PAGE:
US government employees, contractors and agencies might have to ditch most of their Huawei and ZTE tech. The President has signed the Defense Authorization Act into law, and part of it is a ban on devices and equipment used to route or view user data made by the two companies and some other Chinese manufacturers. Government contractors can still use components that don't handle user data in any way. But since they still have to get rid of existing parts and devices that do, the law includes a directive for agencies to prioritize funding for businesses that have to replace their equipment.
While the two companies might lose clients due to the new law, it could have been much worse for ZTE. The Senate already voted to reinstate a ban that would continue preventing ZTE from working with American manufacturers. It could have been a death sentence for the tech giant, seeing as it relies on US chipmakers for parts. However, the House of Representatives passed a version of the Defense Authorization Act without the language that reinstates those sanctions. The two chambers worked on a compromise after the Senate gave up on trying to restore the ban, and this measure is what they came up with.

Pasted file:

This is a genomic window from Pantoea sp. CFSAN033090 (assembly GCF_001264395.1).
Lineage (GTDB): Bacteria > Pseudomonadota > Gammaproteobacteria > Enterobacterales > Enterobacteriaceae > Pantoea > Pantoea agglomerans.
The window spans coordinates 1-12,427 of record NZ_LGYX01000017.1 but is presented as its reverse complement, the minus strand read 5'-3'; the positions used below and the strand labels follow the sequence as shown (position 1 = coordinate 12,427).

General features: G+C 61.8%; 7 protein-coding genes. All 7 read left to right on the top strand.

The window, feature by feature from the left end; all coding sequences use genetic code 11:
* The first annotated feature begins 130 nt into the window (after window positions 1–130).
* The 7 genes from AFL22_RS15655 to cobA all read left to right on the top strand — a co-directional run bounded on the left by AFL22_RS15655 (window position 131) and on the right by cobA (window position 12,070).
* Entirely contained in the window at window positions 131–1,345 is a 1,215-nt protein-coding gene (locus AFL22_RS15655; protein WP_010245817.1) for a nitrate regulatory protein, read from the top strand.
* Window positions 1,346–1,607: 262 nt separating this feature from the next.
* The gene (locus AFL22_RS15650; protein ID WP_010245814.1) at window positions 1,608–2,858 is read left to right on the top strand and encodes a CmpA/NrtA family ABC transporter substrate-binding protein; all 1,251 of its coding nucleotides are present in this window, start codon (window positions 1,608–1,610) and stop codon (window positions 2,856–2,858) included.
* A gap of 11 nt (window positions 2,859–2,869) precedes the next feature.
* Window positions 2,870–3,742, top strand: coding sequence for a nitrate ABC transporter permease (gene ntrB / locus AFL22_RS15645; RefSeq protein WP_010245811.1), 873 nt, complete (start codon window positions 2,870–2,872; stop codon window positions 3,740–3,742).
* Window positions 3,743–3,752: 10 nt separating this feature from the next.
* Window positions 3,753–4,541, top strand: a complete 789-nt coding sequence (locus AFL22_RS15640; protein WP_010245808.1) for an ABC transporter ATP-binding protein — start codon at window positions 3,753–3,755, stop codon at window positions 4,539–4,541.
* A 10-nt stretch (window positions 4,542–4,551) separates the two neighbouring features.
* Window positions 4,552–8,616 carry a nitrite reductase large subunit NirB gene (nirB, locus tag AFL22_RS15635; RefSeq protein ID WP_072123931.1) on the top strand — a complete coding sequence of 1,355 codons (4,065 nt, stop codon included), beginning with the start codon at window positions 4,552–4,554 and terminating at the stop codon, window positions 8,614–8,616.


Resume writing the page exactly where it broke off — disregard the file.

The US government considers Huawei and ZTE as security threats and has been seeing them as such for a long time. Back in 2012, the Congress published the results of an 11-month probe wherein the investigators noted how the companies failed to explain their ties to the Chinese government. Earlier this year, the Pentagon banned the companies' phones from military base retailers, citing security concerns. And just recently, the Democratic National Committee advised candidates running in November not to allow their staff to use devices by either company, especially after what happened during the 2016 Presidential Elections.